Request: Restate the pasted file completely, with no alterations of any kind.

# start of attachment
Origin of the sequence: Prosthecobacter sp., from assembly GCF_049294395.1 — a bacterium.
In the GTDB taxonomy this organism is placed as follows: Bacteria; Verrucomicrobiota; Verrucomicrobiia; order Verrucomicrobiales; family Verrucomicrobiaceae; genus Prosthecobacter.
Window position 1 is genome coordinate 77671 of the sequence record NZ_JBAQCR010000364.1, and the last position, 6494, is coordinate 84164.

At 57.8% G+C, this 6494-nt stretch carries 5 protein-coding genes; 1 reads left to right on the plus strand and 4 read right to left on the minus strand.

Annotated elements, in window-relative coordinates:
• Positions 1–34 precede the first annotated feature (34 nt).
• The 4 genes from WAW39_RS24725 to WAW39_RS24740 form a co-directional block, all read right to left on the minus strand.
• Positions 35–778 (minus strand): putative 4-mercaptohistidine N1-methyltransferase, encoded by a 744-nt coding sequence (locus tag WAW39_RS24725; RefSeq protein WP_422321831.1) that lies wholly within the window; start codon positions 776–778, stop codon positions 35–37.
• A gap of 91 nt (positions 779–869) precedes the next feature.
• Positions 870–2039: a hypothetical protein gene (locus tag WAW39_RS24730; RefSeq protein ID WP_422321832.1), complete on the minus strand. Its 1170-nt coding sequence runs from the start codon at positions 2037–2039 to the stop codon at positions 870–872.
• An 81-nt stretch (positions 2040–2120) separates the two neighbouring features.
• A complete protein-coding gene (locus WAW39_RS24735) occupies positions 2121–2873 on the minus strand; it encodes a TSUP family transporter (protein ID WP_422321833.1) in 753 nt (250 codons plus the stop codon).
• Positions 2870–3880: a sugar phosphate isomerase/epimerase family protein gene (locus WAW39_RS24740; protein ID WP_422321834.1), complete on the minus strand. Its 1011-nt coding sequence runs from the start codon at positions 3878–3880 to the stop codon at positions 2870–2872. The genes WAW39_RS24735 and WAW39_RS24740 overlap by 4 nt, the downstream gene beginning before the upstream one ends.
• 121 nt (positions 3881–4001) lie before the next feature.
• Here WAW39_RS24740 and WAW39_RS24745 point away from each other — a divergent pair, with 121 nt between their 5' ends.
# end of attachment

Origin of the sequence: Prosthecobacter sp., from assembly GCF_049294395.1 — a bacterium.
In the GTDB taxonomy this organism is placed as follows: Bacteria; Verrucomicrobiota; Verrucomicrobiia; order Verrucomicrobiales; family Verrucomicrobiaceae; genus Prosthecobacter.
Window position 1 is genome coordinate 77671 of the sequence record NZ_JBAQCR010000364.1, and the last position, 6494, is coordinate 84164.

At 57.8% G+C, this 6494-nt stretch carries 5 protein-coding genes; 1 reads left to right on the plus strand and 4 read right to left on the minus strand.

Annotated elements, in window-relative coordinates:
• Positions 1–34 precede the first annotated feature (34 nt).
• The 4 genes from WAW39_RS24725 to WAW39_RS24740 form a co-directional block, all read right to left on the minus strand.
• Positions 35–778 (minus strand): putative 4-mercaptohistidine N1-methyltransferase, encoded by a 744-nt coding sequence (locus tag WAW39_RS24725; RefSeq protein WP_422321831.1) that lies wholly within the window; start codon positions 776–778, stop codon positions 35–37.
• A gap of 91 nt (positions 779–869) precedes the next feature.
• Positions 870–2039: a hypothetical protein gene (locus tag WAW39_RS24730; RefSeq protein ID WP_422321832.1), complete on the minus strand. Its 1170-nt coding sequence runs from the start codon at positions 2037–2039 to the stop codon at positions 870–872.
• An 81-nt stretch (positions 2040–2120) separates the two neighbouring features.
• A complete protein-coding gene (locus WAW39_RS24735) occupies positions 2121–2873 on the minus strand; it encodes a TSUP family transporter (protein ID WP_422321833.1) in 753 nt (250 codons plus the stop codon).
• Positions 2870–3880: a sugar phosphate isomerase/epimerase family protein gene (locus WAW39_RS24740; protein ID WP_422321834.1), complete on the minus strand. Its 1011-nt coding sequence runs from the start codon at positions 3878–3880 to the stop codon at positions 2870–2872. The genes WAW39_RS24735 and WAW39_RS24740 overlap by 4 nt, the downstream gene beginning before the upstream one ends.
• 121 nt (positions 3881–4001) lie before the next feature.
• Here WAW39_RS24740 and WAW39_RS24745 point away from each other — a divergent pair, with 121 nt between their 5' ends.